ALAN TUDGE: Well, we take our advice from the Chief Medical Officers and, as you know, the quarantine arrangements are governed by state governments, not by the Federal Government. So, in relation to the Australian Open…
TOM CONNELL: But an extra 1,200 was found in the Australian Open.
ALAN TUDGE: And that was the decision by the state government. So, the Andrews Government in my home state of Victoria decided that they would put those mechanisms into place, that was their decision. Our priority from a national government is on bringing Australians home.
TOM CONNELL: So, I understand that, yeah.
ALAN TUDGE: They have absolute priority, and they get the first bids in terms of the flights and in terms of the quarantine beds in each of the states and territories.
TOM CONNELL: Yeah. So there’s that pool and you’re saying we won’t eat into that – the health issues?
ALAN TUDGE: Correct, correct.
TOM CONNELL: The Australian Open became this separate pool. Now, if a state government came to you with a proposal, which New South Wales did but maybe it wasn't a separate one - with a separate cohort and maybe direct flights from China - nothing that would impinge on Australians - would you be open to that?
ALAN TUDGE: So we're open to looking at those situations, Tom. If a state government puts forward a proposal for quarantine arrangements above and beyond their existing ones, such that it's not disadvantaging Australians coming home; and, they get the tick off from their chief medical officer then of course, we'll be looking at that to approve. Now, none of the states and territories have such proposals to me at the moment, other than South Australia which is working on a very small one and is close to fruition.
TOM CONNELL: It might even help relations with China, who knows? Just the latest figures on childcare. So fees up, and I understand this fees and not just out of pocket?
ALAN TUDGE: Yeah, that’s right.
TOM CONNELL: It’s 5.6 per cent, 2019-2020. Then again, as we spoke about last time, I mean, the subsidy’s not keeping pace with those fee increases, is it?
ALAN TUDGE: Well, fees are up about 3.8 per cent. But, what matters to parents though is their out of pocket expenses, because you have the fees minus the subsidies and that gives you your out of pocket expenses.
TOM CONNELL: Well, they’re going up as well, aren’t they?
ALAN TUDGE: Now, they have gone up slightly, but let's bear in that almost a quarter of people are still paying two dollars per hour or less for their childcare, and almost three quarters are paying five dollars per hour or less for their child care because of the significant subsidies which are put in place. And those out-of-pocket expenses nationally are still down from the 2018 figures.
TOM CONNELL: Down from there but closely approaching it. Look, I know we just spoke about a lot of figures last time, so I won't try to re-prosecute that. But are you looking into whether centres have looked at this subsidy increase and are pushing up prices as a result of that? Trying to cash in on that?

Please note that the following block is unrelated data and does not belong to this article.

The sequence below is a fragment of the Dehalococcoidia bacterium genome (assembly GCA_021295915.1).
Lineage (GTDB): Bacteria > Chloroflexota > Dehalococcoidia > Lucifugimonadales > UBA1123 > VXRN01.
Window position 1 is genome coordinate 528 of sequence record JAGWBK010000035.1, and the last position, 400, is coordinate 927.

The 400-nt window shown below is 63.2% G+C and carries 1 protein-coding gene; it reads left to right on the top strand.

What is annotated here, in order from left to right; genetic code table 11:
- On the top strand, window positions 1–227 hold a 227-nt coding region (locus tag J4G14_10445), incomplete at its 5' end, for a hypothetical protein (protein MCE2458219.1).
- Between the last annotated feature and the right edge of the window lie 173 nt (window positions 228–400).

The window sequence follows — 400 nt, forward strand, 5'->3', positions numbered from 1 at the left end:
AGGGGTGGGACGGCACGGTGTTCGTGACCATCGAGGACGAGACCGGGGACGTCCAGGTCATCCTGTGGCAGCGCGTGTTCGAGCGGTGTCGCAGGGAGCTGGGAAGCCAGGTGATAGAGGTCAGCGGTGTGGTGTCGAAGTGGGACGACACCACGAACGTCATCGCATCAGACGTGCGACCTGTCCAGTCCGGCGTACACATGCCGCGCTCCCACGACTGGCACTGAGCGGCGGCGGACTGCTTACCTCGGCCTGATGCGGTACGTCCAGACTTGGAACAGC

ALAN TUDGE: Well, a lot of the centres are independent enterprises. They may be for profit. They have to operate within the guidelines which we set them. But, there's typically a competition as well which puts downward pressure on prices, too. But I would certainly be concerned if there was any price gouging overall.
TOM CONNELL: Are you looking into it?
ALAN TUDGE: We're always keeping a very close eye on this. If there is any price gouging, then it becomes a competition issue.
TOM CONNELL: What do you think the reason is? Is it that people are getting paid more? Centre costs?
ALAN TUDGE: Well, I don't think you've made the case here that there is that problem because, as I point out, the out-of-pocket expenses are actually still nationally down 1.8 per cent…
TOM CONNELL: [indistinct] huge injection of cash, and then-
ALAN TUDGE: …compared to 2000, compared to 2018.
TOM CONNELL: Right, but initially they were down in the order of 11 – so that’s closed 9 per cent. So that's, that the case that out-of-pocket is going up more?
ALAN TUDGE: They are still down, compared to 2018.
TOM CONNELL: But, the gap is closing, isn’t it?
ALAN TUDGE: And for many people it is still an opportunity for them to be able to send their kids to child care, particularly so that the mother can work or the father can work as well. When you look at those figures actually, Tom, we've got almost back to record levels of workforce participation amongst women. And we've got 300,000 more kids in childcare now compared to when we first started. So, that is saying that something is working there, that women are finding the opportunity to find a spot in childcare and get back into the workforce where they're choosing to do so.
TOM CONNELL: Got to leave it there. Education Minister, Alan Tudge, thanks for your time.
ALAN TUDGE: Thanks, Tom.